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How to Find a Hobby

We have a lot of conversations with clients around “What is the life you want to live?”.  It’s not uncommon that successful people have been singularly focused and as they approach retirement this question can raise anxiety about how they are going to spend their free time.  It’s never too late to learn a new hobby or get reacquainted with an old one.  Check out the Smarter Living article from the NY Times.

In your quest for a balanced life, have you neglected your hobbies? As children, we are experts at finding hobbies. We play sports, take dance and music lessons, collect action figures and spend our days learning everything from languages to wood shop. But somewhere on the path to adulthood, we stop trying new things and spend less time on our non-career interests. It’s not too late. Use this guide to get inspired, spark your interests and follow your passion toward a new hobby.

Hobbies Are Good For You

Need some convincing that you need a hobby? 

Let’s start with some science. A large body of research suggests that how you spend leisure time matters to your health, and that your hobbies are good for you in many ways.

In 2010, a team of researchers from universities in Kansas, Pittsburgh and Texas published the results of four large studies with a total of 1,399 participants, including men and women with various health problems, such as upper respiratory illness, arthritis and breast cancer. The researchers developed a scale called the Pittsburgh Enjoyable Activities Test to measure the effect of hobbies and leisure pursuits on overall health. Here’s what they found:

Better physical health. People who scored higher on the enjoyable activities test had lower body mass index, smaller waists, lower blood pressure, lower stress  hormones and better overall physical function. While it’s possible that people who start out healthy are more likely to engage in hobbies, the findings are consistent with other research showing that having hobbies and other leisure pursuits is associated with a variety of benefits, including less severe disease and greater longevity.

More sleep. While you may think that a hobby will take up too much of your leisure time or cut into your sleep, the Pittsburgh study showed that people who spent more time on their hobbies actually got better sleep.

Lower stress. A large body of research shows that leisure activities can help reduce stress. The Pittsburgh study showed that people who took part in a lot of enjoyable activities dealt better with stressful life events. People who scored high on the enjoyable activities test showed lower levels of negative moods and depression, and higher positive attitudes than their low-scoring counterparts.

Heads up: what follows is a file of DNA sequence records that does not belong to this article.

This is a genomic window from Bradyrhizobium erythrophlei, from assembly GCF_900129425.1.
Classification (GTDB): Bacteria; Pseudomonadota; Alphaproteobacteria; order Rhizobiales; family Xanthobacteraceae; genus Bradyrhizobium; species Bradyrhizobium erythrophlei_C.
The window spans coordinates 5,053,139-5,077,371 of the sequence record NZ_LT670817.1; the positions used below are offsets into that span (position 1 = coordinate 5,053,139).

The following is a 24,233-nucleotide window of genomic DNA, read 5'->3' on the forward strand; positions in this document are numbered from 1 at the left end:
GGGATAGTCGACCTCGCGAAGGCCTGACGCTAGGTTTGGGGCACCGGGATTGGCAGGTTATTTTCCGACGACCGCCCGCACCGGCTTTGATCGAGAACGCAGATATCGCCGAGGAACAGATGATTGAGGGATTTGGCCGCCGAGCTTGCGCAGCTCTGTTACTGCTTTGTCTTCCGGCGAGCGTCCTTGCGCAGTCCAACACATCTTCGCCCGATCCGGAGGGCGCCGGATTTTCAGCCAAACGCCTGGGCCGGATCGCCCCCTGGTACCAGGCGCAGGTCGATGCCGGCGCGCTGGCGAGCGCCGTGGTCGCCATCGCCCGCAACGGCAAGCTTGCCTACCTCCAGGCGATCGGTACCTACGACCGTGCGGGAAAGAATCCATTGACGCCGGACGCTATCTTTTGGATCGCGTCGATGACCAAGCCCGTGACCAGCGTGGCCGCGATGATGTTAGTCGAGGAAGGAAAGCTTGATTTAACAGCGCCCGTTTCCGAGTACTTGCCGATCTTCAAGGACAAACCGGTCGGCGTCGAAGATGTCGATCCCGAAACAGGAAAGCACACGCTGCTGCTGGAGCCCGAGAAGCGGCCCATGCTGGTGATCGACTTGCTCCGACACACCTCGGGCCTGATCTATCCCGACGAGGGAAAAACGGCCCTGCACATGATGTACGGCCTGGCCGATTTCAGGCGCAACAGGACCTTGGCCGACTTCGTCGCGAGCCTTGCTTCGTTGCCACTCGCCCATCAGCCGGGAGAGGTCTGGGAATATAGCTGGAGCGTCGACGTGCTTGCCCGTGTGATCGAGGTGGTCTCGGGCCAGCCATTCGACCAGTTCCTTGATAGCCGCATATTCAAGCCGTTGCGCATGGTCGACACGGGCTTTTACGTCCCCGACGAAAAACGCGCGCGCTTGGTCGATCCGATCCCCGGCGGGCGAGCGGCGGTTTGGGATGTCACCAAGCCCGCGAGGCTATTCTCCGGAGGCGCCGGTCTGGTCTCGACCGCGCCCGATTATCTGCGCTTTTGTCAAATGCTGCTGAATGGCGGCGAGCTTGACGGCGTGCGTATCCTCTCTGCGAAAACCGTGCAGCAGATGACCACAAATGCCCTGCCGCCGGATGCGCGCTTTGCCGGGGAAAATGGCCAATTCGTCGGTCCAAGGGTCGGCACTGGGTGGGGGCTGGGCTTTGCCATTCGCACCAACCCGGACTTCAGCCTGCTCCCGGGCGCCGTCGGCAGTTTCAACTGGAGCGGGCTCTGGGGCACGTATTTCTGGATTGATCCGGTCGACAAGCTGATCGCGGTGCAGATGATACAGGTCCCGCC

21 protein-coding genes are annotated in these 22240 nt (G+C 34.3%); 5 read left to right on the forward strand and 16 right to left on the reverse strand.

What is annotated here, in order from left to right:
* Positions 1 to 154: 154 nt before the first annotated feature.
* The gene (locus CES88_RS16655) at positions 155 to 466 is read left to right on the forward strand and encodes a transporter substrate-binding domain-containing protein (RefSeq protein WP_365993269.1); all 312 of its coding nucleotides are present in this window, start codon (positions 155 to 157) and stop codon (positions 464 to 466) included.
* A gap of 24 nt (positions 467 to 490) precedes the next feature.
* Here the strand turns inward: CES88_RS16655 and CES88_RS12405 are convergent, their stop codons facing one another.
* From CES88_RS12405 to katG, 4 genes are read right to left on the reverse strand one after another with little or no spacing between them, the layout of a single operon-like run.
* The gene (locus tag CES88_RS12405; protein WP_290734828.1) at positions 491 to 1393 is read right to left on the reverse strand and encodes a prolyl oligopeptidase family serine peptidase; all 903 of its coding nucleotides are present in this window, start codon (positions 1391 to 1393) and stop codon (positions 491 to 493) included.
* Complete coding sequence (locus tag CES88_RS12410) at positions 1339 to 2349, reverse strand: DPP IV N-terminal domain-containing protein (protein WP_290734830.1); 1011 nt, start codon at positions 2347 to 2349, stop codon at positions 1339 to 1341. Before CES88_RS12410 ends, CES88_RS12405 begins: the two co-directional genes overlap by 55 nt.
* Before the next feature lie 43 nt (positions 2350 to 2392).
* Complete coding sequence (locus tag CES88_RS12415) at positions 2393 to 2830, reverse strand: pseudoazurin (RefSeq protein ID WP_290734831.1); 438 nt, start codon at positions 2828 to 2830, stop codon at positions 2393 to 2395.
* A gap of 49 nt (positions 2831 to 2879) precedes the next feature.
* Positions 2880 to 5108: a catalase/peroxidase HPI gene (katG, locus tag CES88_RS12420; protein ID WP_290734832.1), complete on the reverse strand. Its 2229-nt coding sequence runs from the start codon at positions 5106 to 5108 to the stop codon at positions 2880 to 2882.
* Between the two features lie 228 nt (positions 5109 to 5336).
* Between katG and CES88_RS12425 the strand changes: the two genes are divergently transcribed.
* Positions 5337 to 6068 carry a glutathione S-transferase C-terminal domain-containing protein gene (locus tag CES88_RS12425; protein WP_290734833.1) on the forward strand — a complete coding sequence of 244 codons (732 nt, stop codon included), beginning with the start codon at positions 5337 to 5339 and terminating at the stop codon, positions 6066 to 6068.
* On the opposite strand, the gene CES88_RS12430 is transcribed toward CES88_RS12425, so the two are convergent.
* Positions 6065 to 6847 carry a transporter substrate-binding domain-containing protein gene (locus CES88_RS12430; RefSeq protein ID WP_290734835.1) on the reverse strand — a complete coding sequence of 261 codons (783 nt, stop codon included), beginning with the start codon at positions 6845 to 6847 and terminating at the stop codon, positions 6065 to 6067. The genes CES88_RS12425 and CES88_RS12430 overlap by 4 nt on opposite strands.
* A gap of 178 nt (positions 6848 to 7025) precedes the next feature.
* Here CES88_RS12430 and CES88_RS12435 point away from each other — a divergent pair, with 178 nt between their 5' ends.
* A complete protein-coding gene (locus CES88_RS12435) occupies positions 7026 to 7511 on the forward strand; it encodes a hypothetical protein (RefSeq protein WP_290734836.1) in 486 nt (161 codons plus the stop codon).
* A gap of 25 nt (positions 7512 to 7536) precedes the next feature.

Happiness. People who said they participated often in enjoyable activities also had greater life satisfaction and felt their lives had a greater sense of purpose and meaning.

More friends. Notably, spending more time on hobbies and leisure pursuits was associated with having a larger and more diverse social network. And we know that a strong social network is a key factor in healthy aging.

And there’s one additional benefit to having a hobby that may surprise you.

Improved work performance. A study at San Francisco State University found that employees who had creative outlets outside of the office were better at creative problem-solving on the job. The findings were based on studies of 430 workers and military personnel that found that having a hobby gave workers a chance to recover from the demands of their jobs, increased their sense of control and in some cases challenged them to learn new skills that were transferable to work. 

A word to the wise: Don’t pick a hobby because it will help you at work. Pick a hobby that makes you happy, and any improvement in your work will just be a bonus!

How to Make Time for a Hobby

Yes, we know you are busy, but hear us out. There is time for a hobby.

Most of us have been taught that when it comes to time, productivity is what matters most. As a result, we’ve structured our lives around work rather than play. But with a little thought, you should be able to find more time in your schedule to do the things you love. 

Most of us have free time, we just don’t spend it wisely.

The American Time Use Survey measures the amount of time people spend doing various activities, such as paid work, child care, volunteering and socializing. This chart shows how much time full-time employed people spend on various activities during the work week.

Average Hours Per Work Day on Various Activities (Among people who work full time)

  • Household chores*: 0.96 hours
  • Eating and drinking: 1.11 hours
  • Leisure and sports**: 3.04 hours
  • Sleeping and personal care: 8.64 hours
  • Caregiving (for both children and parents): 0.53 hours
  • Shopping: 0.43 hours
  • Working: 8.80 hours

*It’s worth noting that the 0.96 hours (58 minutes) spent on household chores is an average. Men spend 49 minutes a day on chores, compared to 80 minutes for women. 

**Leisure and sports is another category with a gender difference. Men spend 3.5 hours on leisure and sports, while women spend 2.3 hours.

But those are averages! That’s not me. I’m really busy!

Yes, we believe you! But looking at your time a little differently may help you find that free time you crave.

Think in Weeks, Not Days

Laura Vanderkam, a writer and speaker on work-life balance, recommends thinking of time in weeks rather than days to learn where some extra time might be hiding in your schedule. A week “is really the cycle of life as people actually live it,” she said. Each week is made up of 168 hours. If you work 40 hours and sleep eight hours each night, that still leaves 72 hours. “Maybe you can carve out a few hours of really fun, cool stuff per week. That will make the other 165 hours that are in a week feel a lot more doable,” she explained.